Sleep disorder doctors say there’s little evidence consumer gadgets actually improve sleep, reports the New York Post.
“The technology can help describe the problem,” such as waking repeatedly or too early, said Dr. Douglas Kirsch, president of the American Academy of Sleep Medicine. “It does not tell you what the cause is” or how to fix it.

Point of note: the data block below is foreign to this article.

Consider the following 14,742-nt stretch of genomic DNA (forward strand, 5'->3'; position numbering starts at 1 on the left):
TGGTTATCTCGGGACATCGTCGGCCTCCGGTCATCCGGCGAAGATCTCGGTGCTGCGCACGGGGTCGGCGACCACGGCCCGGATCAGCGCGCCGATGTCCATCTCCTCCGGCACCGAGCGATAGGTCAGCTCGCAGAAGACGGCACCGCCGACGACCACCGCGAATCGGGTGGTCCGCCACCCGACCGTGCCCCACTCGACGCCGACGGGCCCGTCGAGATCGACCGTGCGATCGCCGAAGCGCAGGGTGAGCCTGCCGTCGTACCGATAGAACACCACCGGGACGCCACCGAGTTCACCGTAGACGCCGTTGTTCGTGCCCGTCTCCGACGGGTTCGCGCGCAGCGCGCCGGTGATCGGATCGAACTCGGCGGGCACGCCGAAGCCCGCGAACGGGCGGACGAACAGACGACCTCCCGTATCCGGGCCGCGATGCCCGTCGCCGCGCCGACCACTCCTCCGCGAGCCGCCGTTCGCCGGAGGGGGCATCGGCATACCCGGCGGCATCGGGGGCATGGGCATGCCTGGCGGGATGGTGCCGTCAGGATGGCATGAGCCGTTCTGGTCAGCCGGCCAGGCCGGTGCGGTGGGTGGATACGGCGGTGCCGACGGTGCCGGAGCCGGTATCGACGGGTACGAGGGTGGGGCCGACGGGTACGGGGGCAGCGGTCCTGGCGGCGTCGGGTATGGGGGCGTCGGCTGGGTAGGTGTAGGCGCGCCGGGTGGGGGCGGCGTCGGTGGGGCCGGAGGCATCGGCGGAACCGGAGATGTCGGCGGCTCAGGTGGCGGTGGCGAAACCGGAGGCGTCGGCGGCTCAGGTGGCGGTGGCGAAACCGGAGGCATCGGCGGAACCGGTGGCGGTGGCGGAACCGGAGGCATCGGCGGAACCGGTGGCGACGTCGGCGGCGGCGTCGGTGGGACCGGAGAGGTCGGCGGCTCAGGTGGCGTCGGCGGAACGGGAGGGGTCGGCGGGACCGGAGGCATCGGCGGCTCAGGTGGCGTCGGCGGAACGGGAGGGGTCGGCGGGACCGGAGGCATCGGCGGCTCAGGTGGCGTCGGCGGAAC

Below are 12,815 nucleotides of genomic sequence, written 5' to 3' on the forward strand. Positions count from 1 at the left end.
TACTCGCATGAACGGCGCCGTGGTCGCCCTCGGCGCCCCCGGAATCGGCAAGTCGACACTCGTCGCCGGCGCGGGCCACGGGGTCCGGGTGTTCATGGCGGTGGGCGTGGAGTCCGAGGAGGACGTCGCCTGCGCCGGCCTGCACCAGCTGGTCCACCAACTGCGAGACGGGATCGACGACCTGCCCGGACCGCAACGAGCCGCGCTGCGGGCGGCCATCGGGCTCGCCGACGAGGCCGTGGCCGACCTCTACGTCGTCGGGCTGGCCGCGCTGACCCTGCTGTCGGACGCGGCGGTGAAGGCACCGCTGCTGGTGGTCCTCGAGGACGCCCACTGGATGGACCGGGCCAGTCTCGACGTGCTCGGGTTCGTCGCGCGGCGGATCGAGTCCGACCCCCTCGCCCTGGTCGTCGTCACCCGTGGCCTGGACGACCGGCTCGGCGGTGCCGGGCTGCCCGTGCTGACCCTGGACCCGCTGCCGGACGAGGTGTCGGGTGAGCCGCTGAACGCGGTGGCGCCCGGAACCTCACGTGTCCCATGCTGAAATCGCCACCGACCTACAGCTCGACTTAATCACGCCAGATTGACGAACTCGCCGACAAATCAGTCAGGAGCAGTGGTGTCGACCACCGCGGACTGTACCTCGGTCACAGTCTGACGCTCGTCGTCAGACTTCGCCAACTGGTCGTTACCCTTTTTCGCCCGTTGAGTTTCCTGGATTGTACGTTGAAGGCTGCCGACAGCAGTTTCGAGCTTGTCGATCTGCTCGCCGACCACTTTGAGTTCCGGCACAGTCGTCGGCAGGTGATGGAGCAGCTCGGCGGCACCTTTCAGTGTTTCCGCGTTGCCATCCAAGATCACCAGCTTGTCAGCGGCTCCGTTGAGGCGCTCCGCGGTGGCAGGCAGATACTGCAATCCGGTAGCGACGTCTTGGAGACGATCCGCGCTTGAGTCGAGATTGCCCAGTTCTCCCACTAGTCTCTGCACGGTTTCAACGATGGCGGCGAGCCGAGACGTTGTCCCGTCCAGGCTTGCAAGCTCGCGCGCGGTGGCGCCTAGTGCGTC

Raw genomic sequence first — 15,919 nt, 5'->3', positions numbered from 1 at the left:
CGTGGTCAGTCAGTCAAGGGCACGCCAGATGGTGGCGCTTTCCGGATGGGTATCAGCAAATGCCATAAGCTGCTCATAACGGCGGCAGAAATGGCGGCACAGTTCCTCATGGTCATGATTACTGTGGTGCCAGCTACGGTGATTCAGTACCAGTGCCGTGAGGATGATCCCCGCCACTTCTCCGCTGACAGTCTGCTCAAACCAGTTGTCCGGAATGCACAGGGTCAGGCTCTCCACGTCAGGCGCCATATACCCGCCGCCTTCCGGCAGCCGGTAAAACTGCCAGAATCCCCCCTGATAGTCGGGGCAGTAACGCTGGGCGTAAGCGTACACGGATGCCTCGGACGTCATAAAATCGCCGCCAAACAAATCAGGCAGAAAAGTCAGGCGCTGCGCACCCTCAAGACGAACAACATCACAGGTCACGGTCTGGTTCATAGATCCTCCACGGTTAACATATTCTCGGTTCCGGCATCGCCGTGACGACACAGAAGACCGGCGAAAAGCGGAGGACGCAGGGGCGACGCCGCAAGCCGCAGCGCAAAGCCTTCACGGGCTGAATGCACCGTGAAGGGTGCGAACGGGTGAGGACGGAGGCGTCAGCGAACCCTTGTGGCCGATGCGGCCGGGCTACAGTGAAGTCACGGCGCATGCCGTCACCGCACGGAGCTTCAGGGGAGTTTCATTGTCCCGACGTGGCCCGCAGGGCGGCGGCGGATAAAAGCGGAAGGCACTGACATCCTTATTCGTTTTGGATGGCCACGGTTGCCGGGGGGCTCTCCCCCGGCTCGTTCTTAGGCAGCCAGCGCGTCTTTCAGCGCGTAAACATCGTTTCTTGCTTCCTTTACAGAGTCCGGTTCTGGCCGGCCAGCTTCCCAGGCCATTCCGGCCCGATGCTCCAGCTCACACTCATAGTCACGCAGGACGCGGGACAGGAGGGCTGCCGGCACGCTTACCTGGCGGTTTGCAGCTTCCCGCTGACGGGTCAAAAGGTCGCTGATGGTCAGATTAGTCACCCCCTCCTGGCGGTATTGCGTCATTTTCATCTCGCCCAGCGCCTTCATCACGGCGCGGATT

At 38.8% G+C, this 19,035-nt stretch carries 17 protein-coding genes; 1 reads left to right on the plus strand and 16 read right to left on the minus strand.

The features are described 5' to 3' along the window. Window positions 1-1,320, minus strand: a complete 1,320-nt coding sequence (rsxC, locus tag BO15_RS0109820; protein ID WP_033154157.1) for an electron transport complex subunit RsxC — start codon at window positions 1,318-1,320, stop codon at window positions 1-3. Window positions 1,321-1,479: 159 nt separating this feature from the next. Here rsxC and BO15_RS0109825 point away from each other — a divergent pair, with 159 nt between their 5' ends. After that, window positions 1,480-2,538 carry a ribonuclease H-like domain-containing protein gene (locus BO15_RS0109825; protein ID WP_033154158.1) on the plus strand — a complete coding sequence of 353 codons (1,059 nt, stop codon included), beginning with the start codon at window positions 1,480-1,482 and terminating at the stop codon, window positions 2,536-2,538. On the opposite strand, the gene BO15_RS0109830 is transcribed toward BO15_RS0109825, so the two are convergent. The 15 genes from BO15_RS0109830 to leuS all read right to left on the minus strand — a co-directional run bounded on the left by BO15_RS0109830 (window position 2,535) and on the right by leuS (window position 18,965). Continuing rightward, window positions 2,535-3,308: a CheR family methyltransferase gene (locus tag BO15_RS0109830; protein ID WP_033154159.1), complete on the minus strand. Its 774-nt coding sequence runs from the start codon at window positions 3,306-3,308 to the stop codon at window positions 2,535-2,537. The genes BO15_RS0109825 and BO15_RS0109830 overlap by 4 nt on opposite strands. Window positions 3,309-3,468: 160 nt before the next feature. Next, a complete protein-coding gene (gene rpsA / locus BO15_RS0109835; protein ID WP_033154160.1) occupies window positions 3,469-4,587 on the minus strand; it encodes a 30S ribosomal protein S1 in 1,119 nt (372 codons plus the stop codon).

Experts say such products have some value: They make people focus on and try to improve their sleep.
According to the U.S. Centers for Disease Control and Prevention, about one-third of adults and two-thirds of high school students report regularly getting less than the recommended amount of nightly sleep — seven hours for adults and eight to 10 hours for teens.